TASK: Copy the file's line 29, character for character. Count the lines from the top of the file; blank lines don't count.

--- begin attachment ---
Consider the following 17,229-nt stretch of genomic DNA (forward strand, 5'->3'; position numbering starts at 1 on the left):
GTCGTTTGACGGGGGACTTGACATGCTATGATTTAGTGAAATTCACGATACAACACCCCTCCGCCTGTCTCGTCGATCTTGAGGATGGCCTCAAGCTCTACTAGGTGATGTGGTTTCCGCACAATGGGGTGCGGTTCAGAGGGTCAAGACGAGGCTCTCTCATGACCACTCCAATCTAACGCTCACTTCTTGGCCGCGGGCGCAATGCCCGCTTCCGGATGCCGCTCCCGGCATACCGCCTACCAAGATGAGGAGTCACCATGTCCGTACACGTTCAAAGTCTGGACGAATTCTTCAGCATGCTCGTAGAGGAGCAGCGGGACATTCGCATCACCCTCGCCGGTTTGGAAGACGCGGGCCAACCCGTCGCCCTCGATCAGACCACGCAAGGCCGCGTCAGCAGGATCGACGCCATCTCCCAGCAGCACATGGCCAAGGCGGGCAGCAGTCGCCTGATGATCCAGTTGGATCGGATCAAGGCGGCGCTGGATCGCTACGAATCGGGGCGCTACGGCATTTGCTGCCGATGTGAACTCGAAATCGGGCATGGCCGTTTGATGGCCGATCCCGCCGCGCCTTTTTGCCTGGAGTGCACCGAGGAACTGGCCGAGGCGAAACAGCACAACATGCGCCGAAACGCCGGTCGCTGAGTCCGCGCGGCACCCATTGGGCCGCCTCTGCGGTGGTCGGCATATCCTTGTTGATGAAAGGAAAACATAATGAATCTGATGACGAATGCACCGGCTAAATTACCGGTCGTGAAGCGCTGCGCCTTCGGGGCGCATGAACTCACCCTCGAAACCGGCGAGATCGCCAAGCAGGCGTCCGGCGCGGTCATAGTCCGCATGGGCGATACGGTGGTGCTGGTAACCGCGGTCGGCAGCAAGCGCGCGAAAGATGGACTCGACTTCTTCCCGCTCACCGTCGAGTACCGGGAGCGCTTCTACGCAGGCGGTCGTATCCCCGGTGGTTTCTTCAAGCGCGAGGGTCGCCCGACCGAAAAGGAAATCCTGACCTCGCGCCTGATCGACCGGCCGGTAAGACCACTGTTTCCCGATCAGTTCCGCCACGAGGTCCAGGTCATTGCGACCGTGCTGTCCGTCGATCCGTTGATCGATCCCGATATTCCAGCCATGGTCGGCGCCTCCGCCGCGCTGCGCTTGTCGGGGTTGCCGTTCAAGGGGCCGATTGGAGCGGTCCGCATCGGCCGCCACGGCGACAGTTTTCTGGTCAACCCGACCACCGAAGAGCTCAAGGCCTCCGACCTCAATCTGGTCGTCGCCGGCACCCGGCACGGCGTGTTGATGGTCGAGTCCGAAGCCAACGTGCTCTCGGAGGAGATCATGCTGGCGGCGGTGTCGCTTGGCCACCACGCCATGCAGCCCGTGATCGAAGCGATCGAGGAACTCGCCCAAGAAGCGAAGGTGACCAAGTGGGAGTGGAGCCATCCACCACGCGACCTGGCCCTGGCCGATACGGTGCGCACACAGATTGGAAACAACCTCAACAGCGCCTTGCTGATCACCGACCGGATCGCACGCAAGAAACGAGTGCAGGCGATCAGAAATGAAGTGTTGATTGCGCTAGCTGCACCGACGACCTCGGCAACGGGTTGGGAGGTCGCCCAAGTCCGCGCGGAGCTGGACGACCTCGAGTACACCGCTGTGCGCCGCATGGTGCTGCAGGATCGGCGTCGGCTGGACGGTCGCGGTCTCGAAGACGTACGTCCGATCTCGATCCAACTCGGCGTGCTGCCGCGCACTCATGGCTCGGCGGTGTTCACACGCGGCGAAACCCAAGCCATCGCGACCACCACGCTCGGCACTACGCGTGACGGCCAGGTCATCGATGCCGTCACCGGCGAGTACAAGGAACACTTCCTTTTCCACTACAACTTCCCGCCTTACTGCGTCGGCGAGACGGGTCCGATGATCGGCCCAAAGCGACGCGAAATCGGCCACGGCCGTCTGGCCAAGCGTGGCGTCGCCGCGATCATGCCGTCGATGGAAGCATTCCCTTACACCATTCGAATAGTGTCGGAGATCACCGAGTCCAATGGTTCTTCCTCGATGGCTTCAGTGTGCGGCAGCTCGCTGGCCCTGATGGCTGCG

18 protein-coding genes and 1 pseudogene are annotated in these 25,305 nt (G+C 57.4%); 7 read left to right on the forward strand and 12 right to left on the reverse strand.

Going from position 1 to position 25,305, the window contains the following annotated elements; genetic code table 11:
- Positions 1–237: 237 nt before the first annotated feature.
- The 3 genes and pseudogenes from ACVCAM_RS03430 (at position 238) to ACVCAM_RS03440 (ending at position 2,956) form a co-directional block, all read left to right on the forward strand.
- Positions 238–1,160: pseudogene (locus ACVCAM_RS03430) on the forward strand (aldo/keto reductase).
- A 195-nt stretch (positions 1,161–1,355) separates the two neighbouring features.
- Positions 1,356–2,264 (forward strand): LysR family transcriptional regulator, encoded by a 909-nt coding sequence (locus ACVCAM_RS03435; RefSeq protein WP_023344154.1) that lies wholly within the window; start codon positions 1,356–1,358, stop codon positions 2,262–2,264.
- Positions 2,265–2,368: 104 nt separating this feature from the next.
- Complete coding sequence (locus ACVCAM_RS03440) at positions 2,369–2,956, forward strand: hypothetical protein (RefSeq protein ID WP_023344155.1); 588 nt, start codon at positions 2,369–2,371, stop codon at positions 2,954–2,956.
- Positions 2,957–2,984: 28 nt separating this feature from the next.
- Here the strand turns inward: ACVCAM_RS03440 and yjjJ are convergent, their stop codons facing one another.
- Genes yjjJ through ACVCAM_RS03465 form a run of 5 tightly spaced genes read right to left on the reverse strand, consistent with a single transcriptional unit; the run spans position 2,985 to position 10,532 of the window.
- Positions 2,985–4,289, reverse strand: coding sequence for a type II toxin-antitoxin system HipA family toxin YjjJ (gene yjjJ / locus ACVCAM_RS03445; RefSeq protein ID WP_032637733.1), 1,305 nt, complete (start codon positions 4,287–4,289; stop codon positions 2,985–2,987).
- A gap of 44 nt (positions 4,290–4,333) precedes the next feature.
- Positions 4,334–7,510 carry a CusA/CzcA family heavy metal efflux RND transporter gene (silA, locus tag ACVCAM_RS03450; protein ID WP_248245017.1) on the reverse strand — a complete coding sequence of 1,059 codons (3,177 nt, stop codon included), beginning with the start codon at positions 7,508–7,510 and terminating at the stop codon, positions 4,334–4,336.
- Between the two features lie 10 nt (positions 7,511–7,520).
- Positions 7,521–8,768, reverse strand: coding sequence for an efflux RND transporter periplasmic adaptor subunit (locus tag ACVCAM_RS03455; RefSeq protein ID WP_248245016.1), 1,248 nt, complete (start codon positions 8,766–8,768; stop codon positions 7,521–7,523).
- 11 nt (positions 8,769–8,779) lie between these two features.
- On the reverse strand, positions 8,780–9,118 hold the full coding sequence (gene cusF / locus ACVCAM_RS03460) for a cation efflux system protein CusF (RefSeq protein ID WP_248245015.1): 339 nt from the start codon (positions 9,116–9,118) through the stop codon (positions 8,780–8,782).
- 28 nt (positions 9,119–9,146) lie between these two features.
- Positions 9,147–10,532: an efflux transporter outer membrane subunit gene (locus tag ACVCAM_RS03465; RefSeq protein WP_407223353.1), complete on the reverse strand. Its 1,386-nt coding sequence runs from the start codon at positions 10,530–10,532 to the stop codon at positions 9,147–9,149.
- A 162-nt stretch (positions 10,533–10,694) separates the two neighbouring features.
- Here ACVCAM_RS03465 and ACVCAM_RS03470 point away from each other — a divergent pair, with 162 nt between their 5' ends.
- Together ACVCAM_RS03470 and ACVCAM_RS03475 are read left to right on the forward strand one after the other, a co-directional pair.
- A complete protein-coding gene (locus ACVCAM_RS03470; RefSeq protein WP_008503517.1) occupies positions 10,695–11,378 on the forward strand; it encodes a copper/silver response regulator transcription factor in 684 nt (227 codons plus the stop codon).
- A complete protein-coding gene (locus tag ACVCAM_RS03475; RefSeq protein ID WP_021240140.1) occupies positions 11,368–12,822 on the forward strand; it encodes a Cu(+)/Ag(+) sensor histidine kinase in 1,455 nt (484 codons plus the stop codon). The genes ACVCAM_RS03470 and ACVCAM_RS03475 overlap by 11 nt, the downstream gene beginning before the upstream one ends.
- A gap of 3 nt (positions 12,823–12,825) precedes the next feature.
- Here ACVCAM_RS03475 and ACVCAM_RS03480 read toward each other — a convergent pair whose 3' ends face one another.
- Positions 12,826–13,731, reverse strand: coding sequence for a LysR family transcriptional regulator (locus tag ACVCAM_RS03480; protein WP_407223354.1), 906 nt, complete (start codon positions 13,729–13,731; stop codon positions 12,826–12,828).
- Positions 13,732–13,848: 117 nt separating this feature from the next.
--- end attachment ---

- A gap of 3 nt (positions 12,823–12,825) precedes the next feature.